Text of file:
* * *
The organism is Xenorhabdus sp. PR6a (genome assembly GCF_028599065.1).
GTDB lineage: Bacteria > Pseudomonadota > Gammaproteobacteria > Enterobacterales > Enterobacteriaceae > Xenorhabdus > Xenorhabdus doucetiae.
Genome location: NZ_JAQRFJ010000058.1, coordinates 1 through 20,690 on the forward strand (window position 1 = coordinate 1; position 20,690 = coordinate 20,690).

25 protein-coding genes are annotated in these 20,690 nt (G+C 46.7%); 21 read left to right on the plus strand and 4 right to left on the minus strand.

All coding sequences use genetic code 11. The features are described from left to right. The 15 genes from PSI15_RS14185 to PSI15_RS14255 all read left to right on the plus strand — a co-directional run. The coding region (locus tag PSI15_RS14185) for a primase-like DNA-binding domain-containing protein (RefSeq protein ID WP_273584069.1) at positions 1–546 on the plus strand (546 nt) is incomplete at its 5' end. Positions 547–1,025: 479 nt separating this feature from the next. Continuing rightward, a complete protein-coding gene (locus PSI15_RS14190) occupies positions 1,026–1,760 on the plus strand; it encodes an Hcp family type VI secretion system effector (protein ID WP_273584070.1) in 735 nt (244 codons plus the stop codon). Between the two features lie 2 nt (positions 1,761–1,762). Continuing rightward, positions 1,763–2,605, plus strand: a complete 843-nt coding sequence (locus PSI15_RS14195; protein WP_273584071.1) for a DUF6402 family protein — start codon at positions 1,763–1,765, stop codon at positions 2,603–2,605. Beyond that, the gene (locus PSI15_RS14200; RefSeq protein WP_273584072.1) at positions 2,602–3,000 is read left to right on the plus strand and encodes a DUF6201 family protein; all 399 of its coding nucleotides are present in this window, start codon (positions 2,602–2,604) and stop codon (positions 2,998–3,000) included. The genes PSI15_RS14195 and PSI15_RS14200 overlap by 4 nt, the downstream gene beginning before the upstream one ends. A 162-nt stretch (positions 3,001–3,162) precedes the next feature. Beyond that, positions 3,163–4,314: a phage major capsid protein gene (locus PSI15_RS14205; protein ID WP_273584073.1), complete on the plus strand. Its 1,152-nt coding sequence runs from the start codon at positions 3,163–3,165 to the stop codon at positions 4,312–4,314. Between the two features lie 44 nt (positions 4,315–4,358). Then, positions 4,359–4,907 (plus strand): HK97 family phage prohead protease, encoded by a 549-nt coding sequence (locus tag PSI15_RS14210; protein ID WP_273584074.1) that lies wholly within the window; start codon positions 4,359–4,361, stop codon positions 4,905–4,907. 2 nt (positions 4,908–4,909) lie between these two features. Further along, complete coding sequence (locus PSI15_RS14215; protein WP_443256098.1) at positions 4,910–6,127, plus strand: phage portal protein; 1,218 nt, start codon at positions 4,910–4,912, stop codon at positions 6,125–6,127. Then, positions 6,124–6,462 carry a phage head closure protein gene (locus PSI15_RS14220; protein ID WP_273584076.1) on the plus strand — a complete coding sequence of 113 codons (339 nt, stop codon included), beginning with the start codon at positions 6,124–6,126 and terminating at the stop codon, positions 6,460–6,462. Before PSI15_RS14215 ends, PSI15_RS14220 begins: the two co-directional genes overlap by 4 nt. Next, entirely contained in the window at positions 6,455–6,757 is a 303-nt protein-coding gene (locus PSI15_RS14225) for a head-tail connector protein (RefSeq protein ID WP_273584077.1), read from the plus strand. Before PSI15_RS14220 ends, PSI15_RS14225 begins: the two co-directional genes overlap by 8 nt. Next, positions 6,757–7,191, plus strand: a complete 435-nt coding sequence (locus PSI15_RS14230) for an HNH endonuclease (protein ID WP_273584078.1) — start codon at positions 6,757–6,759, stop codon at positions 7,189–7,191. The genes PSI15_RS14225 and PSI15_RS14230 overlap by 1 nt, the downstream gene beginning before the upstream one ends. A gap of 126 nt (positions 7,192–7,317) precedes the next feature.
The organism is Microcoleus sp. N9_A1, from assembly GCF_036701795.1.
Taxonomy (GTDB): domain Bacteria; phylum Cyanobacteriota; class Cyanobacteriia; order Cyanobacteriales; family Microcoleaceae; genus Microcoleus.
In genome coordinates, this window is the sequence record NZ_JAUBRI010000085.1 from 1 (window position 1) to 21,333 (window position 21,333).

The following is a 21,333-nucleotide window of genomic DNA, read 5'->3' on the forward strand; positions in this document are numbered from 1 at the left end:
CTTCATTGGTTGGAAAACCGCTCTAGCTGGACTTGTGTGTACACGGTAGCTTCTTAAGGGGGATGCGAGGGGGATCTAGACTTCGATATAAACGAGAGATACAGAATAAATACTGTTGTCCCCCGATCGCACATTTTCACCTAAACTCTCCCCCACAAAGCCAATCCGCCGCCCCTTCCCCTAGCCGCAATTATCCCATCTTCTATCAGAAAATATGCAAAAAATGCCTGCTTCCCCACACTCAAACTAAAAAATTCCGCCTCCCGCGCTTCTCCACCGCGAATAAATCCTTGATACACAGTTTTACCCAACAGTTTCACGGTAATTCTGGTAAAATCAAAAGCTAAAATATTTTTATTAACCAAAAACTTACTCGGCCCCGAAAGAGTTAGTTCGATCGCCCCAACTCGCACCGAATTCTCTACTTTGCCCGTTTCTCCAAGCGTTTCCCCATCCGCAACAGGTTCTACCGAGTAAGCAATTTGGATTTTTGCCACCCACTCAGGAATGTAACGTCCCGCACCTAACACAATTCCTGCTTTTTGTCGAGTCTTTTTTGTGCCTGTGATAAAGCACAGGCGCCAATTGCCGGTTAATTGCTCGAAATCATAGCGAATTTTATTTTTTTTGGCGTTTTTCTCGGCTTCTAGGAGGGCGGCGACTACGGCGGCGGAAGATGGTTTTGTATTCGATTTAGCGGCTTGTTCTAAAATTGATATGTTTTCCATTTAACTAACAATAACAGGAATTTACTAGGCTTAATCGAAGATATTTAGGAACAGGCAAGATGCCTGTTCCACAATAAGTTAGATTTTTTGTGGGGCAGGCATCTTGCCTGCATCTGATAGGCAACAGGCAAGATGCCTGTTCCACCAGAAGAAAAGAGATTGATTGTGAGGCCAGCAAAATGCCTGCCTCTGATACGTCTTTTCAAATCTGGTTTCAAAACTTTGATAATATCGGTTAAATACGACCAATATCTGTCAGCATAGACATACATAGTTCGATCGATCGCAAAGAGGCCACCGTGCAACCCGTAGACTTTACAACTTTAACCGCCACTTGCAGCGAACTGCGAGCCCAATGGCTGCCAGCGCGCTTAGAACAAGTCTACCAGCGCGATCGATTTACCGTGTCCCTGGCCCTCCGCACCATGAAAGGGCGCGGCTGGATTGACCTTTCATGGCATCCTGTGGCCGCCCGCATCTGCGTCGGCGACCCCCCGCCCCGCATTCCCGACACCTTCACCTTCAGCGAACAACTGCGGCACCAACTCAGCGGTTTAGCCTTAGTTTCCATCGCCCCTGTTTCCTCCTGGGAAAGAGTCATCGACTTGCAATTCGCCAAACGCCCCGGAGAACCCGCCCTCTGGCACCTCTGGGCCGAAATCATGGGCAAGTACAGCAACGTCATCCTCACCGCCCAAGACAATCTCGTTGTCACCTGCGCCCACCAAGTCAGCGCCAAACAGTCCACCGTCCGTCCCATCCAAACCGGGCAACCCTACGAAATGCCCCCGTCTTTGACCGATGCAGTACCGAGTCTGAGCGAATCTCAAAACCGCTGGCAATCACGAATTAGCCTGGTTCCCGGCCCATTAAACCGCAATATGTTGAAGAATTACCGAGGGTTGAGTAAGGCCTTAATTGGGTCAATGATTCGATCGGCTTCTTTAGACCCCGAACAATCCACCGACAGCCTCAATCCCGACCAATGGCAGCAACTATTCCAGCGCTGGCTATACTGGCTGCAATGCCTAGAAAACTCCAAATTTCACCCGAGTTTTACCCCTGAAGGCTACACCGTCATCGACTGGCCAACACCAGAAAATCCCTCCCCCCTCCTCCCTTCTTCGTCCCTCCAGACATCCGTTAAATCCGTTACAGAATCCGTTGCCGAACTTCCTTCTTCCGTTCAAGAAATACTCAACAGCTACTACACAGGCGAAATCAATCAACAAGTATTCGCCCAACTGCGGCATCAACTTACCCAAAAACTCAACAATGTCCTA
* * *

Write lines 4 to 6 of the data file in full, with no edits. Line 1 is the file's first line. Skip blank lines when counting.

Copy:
25 protein-coding genes are annotated in these 20,690 nt (G+C 46.7%); 21 read left to right on the plus strand and 4 right to left on the minus strand.

All coding sequences use genetic code 11. The features are described from left to right. The 15 genes from PSI15_RS14185 to PSI15_RS14255 all read left to right on the plus strand — a co-directional run. The coding region (locus tag PSI15_RS14185) for a primase-like DNA-binding domain-containing protein (RefSeq protein ID WP_273584069.1) at positions 1–546 on the plus strand (546 nt) is incomplete at its 5' end. Positions 547–1,025: 479 nt separating this feature from the next. Continuing rightward, a complete protein-coding gene (locus PSI15_RS14190) occupies positions 1,026–1,760 on the plus strand; it encodes an Hcp family type VI secretion system effector (protein ID WP_273584070.1) in 735 nt (244 codons plus the stop codon). Between the two features lie 2 nt (positions 1,761–1,762). Continuing rightward, positions 1,763–2,605, plus strand: a complete 843-nt coding sequence (locus PSI15_RS14195; protein WP_273584071.1) for a DUF6402 family protein — start codon at positions 1,763–1,765, stop codon at positions 2,603–2,605. Beyond that, the gene (locus PSI15_RS14200; RefSeq protein WP_273584072.1) at positions 2,602–3,000 is read left to right on the plus strand and encodes a DUF6201 family protein; all 399 of its coding nucleotides are present in this window, start codon (positions 2,602–2,604) and stop codon (positions 2,998–3,000) included. The genes PSI15_RS14195 and PSI15_RS14200 overlap by 4 nt, the downstream gene beginning before the upstream one ends. A 162-nt stretch (positions 3,001–3,162) precedes the next feature. Beyond that, positions 3,163–4,314: a phage major capsid protein gene (locus PSI15_RS14205; protein ID WP_273584073.1), complete on the plus strand. Its 1,152-nt coding sequence runs from the start codon at positions 3,163–3,165 to the stop codon at positions 4,312–4,314. Between the two features lie 44 nt (positions 4,315–4,358). Then, positions 4,359–4,907 (plus strand): HK97 family phage prohead protease, encoded by a 549-nt coding sequence (locus tag PSI15_RS14210; protein ID WP_273584074.1) that lies wholly within the window; start codon positions 4,359–4,361, stop codon positions 4,905–4,907. 2 nt (positions 4,908–4,909) lie between these two features. Further along, complete coding sequence (locus PSI15_RS14215; protein WP_443256098.1) at positions 4,910–6,127, plus strand: phage portal protein; 1,218 nt, start codon at positions 4,910–4,912, stop codon at positions 6,125–6,127. Then, positions 6,124–6,462 carry a phage head closure protein gene (locus PSI15_RS14220; protein ID WP_273584076.1) on the plus strand — a complete coding sequence of 113 codons (339 nt, stop codon included), beginning with the start codon at positions 6,124–6,126 and terminating at the stop codon, positions 6,460–6,462. Before PSI15_RS14215 ends, PSI15_RS14220 begins: the two co-directional genes overlap by 4 nt. Next, entirely contained in the window at positions 6,455–6,757 is a 303-nt protein-coding gene (locus PSI15_RS14225) for a head-tail connector protein (RefSeq protein ID WP_273584077.1), read from the plus strand. Before PSI15_RS14220 ends, PSI15_RS14225 begins: the two co-directional genes overlap by 8 nt. Next, positions 6,757–7,191, plus strand: a complete 435-nt coding sequence (locus PSI15_RS14230) for an HNH endonuclease (protein ID WP_273584078.1) — start codon at positions 6,757–6,759, stop codon at positions 7,189–7,191. The genes PSI15_RS14225 and PSI15_RS14230 overlap by 1 nt, the downstream gene beginning before the upstream one ends. A gap of 126 nt (positions 7,192–7,317) precedes the next feature.
The organism is Microcoleus sp. N9_A1, from assembly GCF_036701795.1.